Not sure where to post this, but I figured it applies in this general Chicago economics thread.
Where Chicago's super-commuters live
The number of Chicago-area workers who live further than 90 miles outside Cook County grew by more than 40 percent during the last decade, in line with a trend among the 10-largest U.S. metropolitan areas.
There were 99,000 "super-commuters" to Chicago in 2009, up from about 70,000 in 2002, according to the New York University Wagner School of Public Service.
A survey by the school's Rudin Center for Transportation showed that those making long treks to the Windy City for work comprised 4.4 percent of the local workforce.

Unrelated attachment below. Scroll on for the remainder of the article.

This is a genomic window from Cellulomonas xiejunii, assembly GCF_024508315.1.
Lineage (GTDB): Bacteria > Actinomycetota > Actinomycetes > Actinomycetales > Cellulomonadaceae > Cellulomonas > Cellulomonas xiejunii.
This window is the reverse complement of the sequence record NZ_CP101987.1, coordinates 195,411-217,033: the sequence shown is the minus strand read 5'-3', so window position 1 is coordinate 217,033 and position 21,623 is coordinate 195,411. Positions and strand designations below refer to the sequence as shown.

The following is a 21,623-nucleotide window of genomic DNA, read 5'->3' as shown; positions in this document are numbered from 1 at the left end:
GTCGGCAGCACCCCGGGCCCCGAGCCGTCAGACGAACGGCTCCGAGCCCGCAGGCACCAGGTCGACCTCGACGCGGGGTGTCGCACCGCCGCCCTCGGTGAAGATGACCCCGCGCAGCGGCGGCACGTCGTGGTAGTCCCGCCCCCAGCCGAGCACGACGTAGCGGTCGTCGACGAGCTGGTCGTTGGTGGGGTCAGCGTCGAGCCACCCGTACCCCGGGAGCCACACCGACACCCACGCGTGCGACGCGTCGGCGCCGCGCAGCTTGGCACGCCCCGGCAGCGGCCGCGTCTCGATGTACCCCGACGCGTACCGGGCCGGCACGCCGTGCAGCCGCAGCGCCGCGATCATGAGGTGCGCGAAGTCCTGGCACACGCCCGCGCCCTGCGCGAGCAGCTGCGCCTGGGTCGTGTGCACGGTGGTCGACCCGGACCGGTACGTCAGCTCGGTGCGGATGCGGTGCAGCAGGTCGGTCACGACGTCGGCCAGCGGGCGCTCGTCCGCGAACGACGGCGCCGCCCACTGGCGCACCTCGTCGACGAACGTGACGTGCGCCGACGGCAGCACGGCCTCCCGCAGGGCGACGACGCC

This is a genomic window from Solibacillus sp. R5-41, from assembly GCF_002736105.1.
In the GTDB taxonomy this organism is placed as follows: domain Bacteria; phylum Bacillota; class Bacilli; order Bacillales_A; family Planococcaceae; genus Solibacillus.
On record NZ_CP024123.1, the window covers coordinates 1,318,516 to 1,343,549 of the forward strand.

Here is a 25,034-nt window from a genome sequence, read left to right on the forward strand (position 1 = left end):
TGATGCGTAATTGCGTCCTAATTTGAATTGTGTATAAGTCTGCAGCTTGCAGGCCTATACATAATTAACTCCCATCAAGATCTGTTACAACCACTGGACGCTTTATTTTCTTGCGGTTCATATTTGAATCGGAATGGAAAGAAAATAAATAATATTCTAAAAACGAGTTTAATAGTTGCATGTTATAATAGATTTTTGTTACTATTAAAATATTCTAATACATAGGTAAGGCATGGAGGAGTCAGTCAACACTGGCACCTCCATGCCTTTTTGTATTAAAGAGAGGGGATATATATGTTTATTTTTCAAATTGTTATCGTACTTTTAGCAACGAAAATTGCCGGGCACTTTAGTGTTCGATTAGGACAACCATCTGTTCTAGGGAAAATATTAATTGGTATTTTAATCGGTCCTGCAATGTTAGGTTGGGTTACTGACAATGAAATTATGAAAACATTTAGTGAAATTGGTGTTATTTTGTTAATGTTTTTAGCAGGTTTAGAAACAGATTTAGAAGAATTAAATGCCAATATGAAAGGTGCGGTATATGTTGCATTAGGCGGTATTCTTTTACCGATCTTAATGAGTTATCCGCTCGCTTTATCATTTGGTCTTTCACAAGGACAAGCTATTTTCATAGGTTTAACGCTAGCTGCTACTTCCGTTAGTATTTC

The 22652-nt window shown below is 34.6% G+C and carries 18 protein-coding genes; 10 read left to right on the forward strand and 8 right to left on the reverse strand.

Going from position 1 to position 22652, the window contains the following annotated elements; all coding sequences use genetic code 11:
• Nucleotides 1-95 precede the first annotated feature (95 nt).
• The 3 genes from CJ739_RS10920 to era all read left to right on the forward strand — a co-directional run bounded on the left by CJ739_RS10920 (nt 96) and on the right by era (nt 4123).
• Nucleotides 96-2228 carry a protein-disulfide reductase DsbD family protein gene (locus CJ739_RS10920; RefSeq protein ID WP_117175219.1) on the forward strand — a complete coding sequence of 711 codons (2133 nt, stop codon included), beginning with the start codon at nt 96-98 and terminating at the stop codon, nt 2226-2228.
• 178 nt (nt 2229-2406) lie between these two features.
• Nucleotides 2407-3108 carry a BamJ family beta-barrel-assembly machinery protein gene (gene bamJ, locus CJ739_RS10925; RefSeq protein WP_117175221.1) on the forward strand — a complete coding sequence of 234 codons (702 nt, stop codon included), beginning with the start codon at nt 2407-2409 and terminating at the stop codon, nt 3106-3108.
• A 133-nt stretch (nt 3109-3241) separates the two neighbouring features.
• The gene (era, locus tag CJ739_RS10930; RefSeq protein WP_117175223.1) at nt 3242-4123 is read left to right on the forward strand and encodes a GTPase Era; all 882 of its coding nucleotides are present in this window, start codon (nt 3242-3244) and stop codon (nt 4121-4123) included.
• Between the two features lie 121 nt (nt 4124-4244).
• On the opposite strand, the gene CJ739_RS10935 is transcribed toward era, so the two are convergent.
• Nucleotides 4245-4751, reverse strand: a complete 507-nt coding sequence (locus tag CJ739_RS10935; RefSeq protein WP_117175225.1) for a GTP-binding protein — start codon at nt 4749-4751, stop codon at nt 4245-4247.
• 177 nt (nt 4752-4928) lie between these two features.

That total is below the 7.5 percent average among metro areas surveyed.
Chicago saw one of the largest increases in commuters from other major non-local regions -- namely, Detroit (up 131 percent), St. Louis (up 95 percent) and Indianapolis (up 86 percent).
"Chicago is a center for long-distance commuters because of its great air, highway and rail access," said Mitchell Moss, director of the Center for Transportation and co-author of the report.
I was truly surprised at how freaking low the commuter numbers are for Milwaukee-Chicago. But I suppose until they get rid of that ass-hole Walker, and build a high(er)-speed rail line or at minimum extend the Metra service from Kenosha to Milwaukee, the numbers will remain relatively low. But # commuters from St Louis- Chicago> Milwaukee-Chicago? Doesnt make any sense.